SOFR, the Federal Reserve’s proposed replacement for LIBOR, climbed to a record 5.25% last week. While it dropped back to a more predictable 1.86% by the end of week, the spike highlighted concern already voiced by some experts about the upcoming switch from LIBOR to SOFR in the U.S. Kristi Leo, President of the Structured Finance Association, said investors are exhibiting a “modest” level of concern, and are “still evaluating” the benchmark. Still, participants in the working group of banks, investors and regulators brought together by the Fed to manage the LIBOR transition argued that, when used in transactions, SOFR is generally averaged out over 90 days, mitigating any temporary rises and falls. In fact, even including last week’s spike, SOFR rose only 2 basis points, compared with LIBOR’s 4 basis points increase over the same period.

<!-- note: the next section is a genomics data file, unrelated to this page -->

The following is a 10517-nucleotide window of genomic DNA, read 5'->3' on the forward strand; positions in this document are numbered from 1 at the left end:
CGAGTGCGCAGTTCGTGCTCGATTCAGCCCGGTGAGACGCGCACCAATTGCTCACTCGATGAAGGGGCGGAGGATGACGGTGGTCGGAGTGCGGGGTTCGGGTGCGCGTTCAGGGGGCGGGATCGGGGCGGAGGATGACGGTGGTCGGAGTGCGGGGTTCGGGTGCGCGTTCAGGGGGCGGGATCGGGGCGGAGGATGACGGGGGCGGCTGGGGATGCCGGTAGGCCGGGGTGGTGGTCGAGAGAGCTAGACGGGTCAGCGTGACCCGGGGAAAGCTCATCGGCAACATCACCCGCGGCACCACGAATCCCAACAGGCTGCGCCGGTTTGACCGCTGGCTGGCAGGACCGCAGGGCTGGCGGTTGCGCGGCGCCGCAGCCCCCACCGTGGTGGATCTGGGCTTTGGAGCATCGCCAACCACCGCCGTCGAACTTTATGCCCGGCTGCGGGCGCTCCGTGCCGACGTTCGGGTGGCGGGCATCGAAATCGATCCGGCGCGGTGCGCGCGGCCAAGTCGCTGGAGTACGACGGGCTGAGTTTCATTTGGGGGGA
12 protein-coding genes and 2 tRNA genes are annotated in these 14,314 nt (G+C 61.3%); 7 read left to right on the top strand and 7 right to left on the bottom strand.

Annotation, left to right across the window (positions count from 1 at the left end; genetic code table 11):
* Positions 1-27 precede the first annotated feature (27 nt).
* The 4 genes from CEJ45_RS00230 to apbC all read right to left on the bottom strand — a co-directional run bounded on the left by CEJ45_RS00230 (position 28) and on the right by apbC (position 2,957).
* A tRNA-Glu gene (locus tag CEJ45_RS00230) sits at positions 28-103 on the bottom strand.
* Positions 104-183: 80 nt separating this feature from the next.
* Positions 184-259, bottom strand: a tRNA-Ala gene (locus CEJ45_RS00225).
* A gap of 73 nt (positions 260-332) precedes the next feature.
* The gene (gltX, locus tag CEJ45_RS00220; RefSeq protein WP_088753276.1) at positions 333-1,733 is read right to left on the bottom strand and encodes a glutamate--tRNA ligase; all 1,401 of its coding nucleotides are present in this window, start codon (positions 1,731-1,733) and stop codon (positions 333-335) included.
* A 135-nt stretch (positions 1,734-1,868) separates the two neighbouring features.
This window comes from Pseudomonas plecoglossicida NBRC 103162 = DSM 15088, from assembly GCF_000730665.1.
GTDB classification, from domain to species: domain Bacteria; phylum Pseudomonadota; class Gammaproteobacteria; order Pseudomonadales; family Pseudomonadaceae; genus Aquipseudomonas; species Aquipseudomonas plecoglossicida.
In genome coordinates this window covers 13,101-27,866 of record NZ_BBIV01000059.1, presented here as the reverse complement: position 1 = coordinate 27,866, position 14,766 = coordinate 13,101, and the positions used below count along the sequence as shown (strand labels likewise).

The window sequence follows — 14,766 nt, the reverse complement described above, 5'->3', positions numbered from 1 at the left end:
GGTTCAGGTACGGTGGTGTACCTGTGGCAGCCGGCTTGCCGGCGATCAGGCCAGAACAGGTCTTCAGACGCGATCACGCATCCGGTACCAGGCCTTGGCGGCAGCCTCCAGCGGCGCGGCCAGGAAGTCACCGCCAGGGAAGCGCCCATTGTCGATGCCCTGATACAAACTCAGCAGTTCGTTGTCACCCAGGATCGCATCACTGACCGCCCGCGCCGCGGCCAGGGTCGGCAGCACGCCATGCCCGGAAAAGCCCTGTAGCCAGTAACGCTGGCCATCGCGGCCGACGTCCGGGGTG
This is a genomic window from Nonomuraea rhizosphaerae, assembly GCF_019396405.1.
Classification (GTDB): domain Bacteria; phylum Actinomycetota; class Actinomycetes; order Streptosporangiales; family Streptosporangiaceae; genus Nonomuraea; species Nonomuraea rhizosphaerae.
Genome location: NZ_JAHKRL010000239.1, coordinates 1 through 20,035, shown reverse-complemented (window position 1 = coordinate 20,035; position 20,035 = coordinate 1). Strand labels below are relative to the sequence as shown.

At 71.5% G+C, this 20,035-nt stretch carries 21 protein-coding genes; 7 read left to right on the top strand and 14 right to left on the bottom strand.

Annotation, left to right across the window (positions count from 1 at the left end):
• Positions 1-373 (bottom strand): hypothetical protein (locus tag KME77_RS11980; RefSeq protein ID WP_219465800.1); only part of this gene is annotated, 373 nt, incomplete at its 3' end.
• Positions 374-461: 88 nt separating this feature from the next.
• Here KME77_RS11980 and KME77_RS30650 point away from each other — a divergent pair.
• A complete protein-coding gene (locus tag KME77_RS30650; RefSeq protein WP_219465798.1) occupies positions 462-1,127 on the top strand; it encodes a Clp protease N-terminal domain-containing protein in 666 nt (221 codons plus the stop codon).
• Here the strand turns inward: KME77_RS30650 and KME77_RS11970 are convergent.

Read more via the Wall Street Journal.